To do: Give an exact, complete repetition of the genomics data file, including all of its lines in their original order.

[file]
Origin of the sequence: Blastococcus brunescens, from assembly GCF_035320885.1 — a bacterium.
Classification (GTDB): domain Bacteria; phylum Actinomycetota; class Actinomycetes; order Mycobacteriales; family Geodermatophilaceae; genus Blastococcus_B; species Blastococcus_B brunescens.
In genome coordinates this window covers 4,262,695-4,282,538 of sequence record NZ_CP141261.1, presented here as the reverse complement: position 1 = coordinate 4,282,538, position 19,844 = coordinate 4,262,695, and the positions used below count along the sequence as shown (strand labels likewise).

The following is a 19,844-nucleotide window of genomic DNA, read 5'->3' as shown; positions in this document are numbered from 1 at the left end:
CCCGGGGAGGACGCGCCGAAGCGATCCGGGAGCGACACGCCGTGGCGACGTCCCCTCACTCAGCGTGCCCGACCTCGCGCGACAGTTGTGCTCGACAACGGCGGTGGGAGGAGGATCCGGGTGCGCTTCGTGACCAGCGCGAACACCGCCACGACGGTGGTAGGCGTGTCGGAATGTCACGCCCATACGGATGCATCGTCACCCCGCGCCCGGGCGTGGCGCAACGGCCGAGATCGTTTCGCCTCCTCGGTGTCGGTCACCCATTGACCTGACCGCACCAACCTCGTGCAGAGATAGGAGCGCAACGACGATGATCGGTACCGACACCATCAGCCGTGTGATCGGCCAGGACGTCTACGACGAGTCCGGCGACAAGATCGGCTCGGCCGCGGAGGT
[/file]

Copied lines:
Origin of the sequence: Blastococcus brunescens, from assembly GCF_035320885.1 — a bacterium.
Classification (GTDB): domain Bacteria; phylum Actinomycetota; class Actinomycetes; order Mycobacteriales; family Geodermatophilaceae; genus Blastococcus_B; species Blastococcus_B brunescens.
In genome coordinates this window covers 4,262,695-4,282,538 of sequence record NZ_CP141261.1, presented here as the reverse complement: position 1 = coordinate 4,282,538, position 19,844 = coordinate 4,262,695, and the positions used below count along the sequence as shown (strand labels likewise).

The following is a 19,844-nucleotide window of genomic DNA, read 5'->3' as shown; positions in this document are numbered from 1 at the left end:
CCCGGGGAGGACGCGCCGAAGCGATCCGGGAGCGACACGCCGTGGCGACGTCCCCTCACTCAGCGTGCCCGACCTCGCGCGACAGTTGTGCTCGACAACGGCGGTGGGAGGAGGATCCGGGTGCGCTTCGTGACCAGCGCGAACACCGCCACGACGGTGGTAGGCGTGTCGGAATGTCACGCCCATACGGATGCATCGTCACCCCGCGCCCGGGCGTGGCGCAACGGCCGAGATCGTTTCGCCTCCTCGGTGTCGGTCACCCATTGACCTGACCGCACCAACCTCGTGCAGAGATAGGAGCGCAACGACGATGATCGGTACCGACACCATCAGCCGTGTGATCGGCCAGGACGTCTACGACGAGTCCGGCGACAAGATCGGCTCGGCCGCGGAGGT